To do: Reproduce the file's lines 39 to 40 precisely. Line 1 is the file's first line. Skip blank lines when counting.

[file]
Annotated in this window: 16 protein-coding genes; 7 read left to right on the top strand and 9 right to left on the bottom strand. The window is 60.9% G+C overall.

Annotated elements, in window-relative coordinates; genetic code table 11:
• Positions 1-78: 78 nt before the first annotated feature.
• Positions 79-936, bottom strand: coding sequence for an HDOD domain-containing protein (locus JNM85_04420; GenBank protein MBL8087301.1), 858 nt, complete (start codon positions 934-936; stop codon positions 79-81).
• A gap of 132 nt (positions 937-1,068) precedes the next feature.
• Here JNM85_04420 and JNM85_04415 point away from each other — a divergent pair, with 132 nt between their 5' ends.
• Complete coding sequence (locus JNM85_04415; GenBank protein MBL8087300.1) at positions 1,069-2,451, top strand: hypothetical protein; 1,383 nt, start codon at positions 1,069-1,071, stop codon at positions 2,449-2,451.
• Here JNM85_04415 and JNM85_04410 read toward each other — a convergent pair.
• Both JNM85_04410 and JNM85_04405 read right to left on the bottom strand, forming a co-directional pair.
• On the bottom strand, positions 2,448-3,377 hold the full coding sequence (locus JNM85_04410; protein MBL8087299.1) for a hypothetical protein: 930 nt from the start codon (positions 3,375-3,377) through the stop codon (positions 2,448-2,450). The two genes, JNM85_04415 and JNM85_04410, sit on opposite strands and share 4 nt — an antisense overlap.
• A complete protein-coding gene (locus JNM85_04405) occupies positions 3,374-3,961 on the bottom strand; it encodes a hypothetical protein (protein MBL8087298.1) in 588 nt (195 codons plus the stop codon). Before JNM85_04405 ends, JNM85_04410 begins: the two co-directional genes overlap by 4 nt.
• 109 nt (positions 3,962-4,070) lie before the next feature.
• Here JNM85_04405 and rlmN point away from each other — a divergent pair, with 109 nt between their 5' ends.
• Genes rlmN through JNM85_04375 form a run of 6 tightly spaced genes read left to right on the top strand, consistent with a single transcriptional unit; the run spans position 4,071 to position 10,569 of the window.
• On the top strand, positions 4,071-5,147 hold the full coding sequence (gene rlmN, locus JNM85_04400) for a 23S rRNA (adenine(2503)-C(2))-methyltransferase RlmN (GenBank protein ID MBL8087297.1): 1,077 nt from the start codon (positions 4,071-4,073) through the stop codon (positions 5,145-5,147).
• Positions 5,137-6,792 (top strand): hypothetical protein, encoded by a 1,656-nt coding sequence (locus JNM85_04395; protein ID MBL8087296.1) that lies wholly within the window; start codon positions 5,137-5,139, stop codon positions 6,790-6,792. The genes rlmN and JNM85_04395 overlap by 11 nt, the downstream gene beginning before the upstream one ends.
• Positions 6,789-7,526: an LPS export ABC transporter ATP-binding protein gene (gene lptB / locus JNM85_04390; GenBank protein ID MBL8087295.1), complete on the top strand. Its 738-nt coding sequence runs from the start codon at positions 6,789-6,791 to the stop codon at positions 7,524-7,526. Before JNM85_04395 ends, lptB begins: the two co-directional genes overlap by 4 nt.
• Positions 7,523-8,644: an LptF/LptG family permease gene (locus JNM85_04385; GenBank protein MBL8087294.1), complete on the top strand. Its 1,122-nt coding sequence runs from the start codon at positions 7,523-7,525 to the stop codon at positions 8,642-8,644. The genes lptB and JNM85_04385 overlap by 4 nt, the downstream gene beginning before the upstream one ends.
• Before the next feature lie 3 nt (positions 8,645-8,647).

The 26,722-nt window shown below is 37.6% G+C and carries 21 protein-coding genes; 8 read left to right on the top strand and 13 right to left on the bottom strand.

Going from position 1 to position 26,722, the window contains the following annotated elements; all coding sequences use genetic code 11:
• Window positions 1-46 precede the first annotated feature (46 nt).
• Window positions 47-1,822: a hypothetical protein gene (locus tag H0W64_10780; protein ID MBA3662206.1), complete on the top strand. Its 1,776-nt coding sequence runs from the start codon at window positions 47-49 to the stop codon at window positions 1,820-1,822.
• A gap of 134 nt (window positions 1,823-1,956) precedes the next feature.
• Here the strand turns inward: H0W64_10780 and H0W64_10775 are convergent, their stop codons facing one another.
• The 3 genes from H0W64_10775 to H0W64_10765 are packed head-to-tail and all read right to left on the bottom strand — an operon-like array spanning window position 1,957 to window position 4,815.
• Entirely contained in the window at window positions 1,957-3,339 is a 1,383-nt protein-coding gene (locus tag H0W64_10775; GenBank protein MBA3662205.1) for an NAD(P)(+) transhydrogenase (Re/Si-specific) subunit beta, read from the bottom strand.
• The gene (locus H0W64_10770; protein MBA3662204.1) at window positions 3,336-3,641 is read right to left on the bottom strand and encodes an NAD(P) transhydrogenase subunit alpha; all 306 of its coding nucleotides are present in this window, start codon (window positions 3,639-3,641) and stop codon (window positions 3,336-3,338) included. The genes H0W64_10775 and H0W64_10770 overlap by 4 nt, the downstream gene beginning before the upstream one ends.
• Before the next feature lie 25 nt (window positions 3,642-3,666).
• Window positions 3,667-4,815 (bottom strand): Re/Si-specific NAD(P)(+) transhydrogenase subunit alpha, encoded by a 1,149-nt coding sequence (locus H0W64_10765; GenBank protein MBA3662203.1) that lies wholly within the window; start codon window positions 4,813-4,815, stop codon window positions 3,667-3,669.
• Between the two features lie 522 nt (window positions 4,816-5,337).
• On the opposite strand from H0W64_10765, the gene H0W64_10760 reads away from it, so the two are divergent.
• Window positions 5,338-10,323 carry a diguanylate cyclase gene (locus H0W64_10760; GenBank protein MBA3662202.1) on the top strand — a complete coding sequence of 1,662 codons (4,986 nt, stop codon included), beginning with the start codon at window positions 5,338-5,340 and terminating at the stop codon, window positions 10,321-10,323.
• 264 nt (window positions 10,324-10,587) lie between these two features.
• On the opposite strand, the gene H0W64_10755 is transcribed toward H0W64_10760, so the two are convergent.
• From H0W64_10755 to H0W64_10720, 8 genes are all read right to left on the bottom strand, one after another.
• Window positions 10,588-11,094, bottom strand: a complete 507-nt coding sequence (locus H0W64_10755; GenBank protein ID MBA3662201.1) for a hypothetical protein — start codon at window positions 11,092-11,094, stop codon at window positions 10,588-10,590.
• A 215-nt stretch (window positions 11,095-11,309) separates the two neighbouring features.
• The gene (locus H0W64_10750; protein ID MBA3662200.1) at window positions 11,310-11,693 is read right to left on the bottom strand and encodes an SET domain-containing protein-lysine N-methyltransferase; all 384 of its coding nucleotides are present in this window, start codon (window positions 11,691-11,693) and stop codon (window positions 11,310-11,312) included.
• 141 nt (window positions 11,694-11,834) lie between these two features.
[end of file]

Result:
• The gene (locus H0W64_10750; protein ID MBA3662200.1) at window positions 11,310-11,693 is read right to left on the bottom strand and encodes an SET domain-containing protein-lysine N-methyltransferase; all 384 of its coding nucleotides are present in this window, start codon (window positions 11,691-11,693) and stop codon (window positions 11,310-11,312) included.
• 141 nt (window positions 11,694-11,834) lie between these two features.